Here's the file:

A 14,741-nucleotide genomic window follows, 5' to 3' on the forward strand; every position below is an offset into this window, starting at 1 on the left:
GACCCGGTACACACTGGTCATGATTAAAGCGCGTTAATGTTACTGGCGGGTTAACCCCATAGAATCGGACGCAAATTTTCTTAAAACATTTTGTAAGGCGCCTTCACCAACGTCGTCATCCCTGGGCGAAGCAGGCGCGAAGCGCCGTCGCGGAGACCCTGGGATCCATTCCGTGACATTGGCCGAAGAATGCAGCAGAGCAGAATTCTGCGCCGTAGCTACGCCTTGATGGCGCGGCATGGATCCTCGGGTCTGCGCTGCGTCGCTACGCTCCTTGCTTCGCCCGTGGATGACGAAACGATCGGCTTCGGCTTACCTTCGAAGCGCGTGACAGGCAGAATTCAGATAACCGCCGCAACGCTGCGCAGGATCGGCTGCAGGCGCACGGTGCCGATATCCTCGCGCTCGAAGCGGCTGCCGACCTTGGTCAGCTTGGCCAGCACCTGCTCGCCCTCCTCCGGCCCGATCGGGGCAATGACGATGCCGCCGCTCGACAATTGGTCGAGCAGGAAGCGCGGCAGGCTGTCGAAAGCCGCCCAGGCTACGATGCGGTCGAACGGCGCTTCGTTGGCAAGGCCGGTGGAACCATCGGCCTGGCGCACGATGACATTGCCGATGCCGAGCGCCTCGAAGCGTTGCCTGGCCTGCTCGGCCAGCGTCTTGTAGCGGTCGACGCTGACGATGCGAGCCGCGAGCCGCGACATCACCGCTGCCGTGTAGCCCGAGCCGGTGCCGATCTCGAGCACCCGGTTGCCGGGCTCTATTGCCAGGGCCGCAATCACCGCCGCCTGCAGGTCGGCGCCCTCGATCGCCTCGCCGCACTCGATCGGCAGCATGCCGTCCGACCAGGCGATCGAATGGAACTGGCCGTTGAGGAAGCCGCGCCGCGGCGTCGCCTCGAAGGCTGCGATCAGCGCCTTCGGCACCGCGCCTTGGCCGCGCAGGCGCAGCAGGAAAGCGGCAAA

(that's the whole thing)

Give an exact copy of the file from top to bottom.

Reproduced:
A 14,741-nucleotide genomic window follows, 5' to 3' on the forward strand; every position below is an offset into this window, starting at 1 on the left:
GACCCGGTACACACTGGTCATGATTAAAGCGCGTTAATGTTACTGGCGGGTTAACCCCATAGAATCGGACGCAAATTTTCTTAAAACATTTTGTAAGGCGCCTTCACCAACGTCGTCATCCCTGGGCGAAGCAGGCGCGAAGCGCCGTCGCGGAGACCCTGGGATCCATTCCGTGACATTGGCCGAAGAATGCAGCAGAGCAGAATTCTGCGCCGTAGCTACGCCTTGATGGCGCGGCATGGATCCTCGGGTCTGCGCTGCGTCGCTACGCTCCTTGCTTCGCCCGTGGATGACGAAACGATCGGCTTCGGCTTACCTTCGAAGCGCGTGACAGGCAGAATTCAGATAACCGCCGCAACGCTGCGCAGGATCGGCTGCAGGCGCACGGTGCCGATATCCTCGCGCTCGAAGCGGCTGCCGACCTTGGTCAGCTTGGCCAGCACCTGCTCGCCCTCCTCCGGCCCGATCGGGGCAATGACGATGCCGCCGCTCGACAATTGGTCGAGCAGGAAGCGCGGCAGGCTGTCGAAAGCCGCCCAGGCTACGATGCGGTCGAACGGCGCTTCGTTGGCAAGGCCGGTGGAACCATCGGCCTGGCGCACGATGACATTGCCGATGCCGAGCGCCTCGAAGCGTTGCCTGGCCTGCTCGGCCAGCGTCTTGTAGCGGTCGACGCTGACGATGCGAGCCGCGAGCCGCGACATCACCGCTGCCGTGTAGCCCGAGCCGGTGCCGATCTCGAGCACCCGGTTGCCGGGCTCTATTGCCAGGGCCGCAATCACCGCCGCCTGCAGGTCGGCGCCCTCGATCGCCTCGCCGCACTCGATCGGCAGCATGCCGTCCGACCAGGCGATCGAATGGAACTGGCCGTTGAGGAAGCCGCGCCGCGGCGTCGCCTCGAAGGCTGCGATCAGCGCCTTCGGCACCGCGCCTTGGCCGCGCAGGCGCAGCAGGAAAGCGGCAAA